One spectator I had my eyes peeled for was Alana, a mother runner we met at the expo. I'd taken her up on her offer to lend a helping hand, so I'd given her a nuun table to put into a bottle of water. (I'd opted to stash my GUs in my vest pockets, and just pick up water bottles along the route.) The bottle hand-off at Mile 9 went seamlessly, and I continued on without breaking my stride.
I don't have many standout anecdotes over the next 10 or so miles: On training runs, I've almost perfected the art of putting myself in a zen state while running, and the scenery, sunlight, and vibe of the TCM helped immensely. Even as the race was unfolding, it felt like I was moving through a tube of autumnal colors spliced with rays of dazzling sunshine. It felt like work, yet also like being pulled along on a conveyor belt. I know I saw Dimity and a bunch of mother runners at Mile 15, yet already it's a blurry memory. (I recall Dimity saying she ran 1:24 in the 10-Miler, which gave me a boost.) I rarely looked at my Garmin, running instead by feel (another intangible "skill" I honed on training runs). Perhaps I should have have focused more on the numbers on my wrist, but I felt like I was pushing myself enough. I was intent on staying strong--and not backing down or giving up--at any point during the marathon.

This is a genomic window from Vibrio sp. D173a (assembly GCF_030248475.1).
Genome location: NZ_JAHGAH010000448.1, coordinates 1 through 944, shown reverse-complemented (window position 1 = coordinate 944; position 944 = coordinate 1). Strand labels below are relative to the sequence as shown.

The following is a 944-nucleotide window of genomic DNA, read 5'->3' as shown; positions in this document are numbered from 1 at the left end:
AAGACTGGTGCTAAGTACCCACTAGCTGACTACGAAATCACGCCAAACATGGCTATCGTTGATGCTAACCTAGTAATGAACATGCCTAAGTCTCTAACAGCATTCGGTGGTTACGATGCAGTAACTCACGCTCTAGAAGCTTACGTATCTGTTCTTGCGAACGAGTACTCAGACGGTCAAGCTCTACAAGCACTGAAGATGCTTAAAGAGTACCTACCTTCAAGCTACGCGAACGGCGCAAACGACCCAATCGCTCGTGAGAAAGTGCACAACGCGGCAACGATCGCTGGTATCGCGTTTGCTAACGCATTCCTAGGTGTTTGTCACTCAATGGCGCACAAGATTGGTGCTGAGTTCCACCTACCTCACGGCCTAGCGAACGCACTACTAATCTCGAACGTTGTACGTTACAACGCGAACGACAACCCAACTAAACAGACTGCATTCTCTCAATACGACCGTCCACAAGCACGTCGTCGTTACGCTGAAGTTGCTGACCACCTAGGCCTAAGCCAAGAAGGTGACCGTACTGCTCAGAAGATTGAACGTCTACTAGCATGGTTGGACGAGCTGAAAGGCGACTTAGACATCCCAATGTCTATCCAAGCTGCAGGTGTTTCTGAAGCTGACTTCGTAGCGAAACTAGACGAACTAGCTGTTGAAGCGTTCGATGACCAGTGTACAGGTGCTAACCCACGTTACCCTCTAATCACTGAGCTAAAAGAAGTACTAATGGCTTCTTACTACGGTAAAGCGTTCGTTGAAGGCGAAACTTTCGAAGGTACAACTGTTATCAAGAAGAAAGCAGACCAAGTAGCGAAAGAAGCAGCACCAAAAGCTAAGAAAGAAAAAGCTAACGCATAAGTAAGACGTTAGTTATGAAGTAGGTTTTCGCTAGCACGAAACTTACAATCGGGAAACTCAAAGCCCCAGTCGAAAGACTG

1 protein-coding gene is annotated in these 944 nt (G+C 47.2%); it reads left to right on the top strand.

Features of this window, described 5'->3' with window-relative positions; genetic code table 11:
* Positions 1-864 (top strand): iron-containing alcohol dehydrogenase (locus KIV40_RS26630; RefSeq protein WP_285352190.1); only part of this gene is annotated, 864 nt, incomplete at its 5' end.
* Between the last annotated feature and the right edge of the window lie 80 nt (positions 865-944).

For me, this marathon was like a 20-mile training run with a 10K race at the end. It was in this final 6.2 miles--after crossing to the St. Paul side of the mighty Mississippi--that my racing-drive kicked in as well as where my race memories sharpen, starting with connecting with Kristen and a bunch of Moms on the Run members at the aid station at Mile 20.6. As planned, Kristen handed me bottle of nuun and a bagel. I shouted out, "Moms on the Run RULE!" or something equally inspired and continued chugging uphill.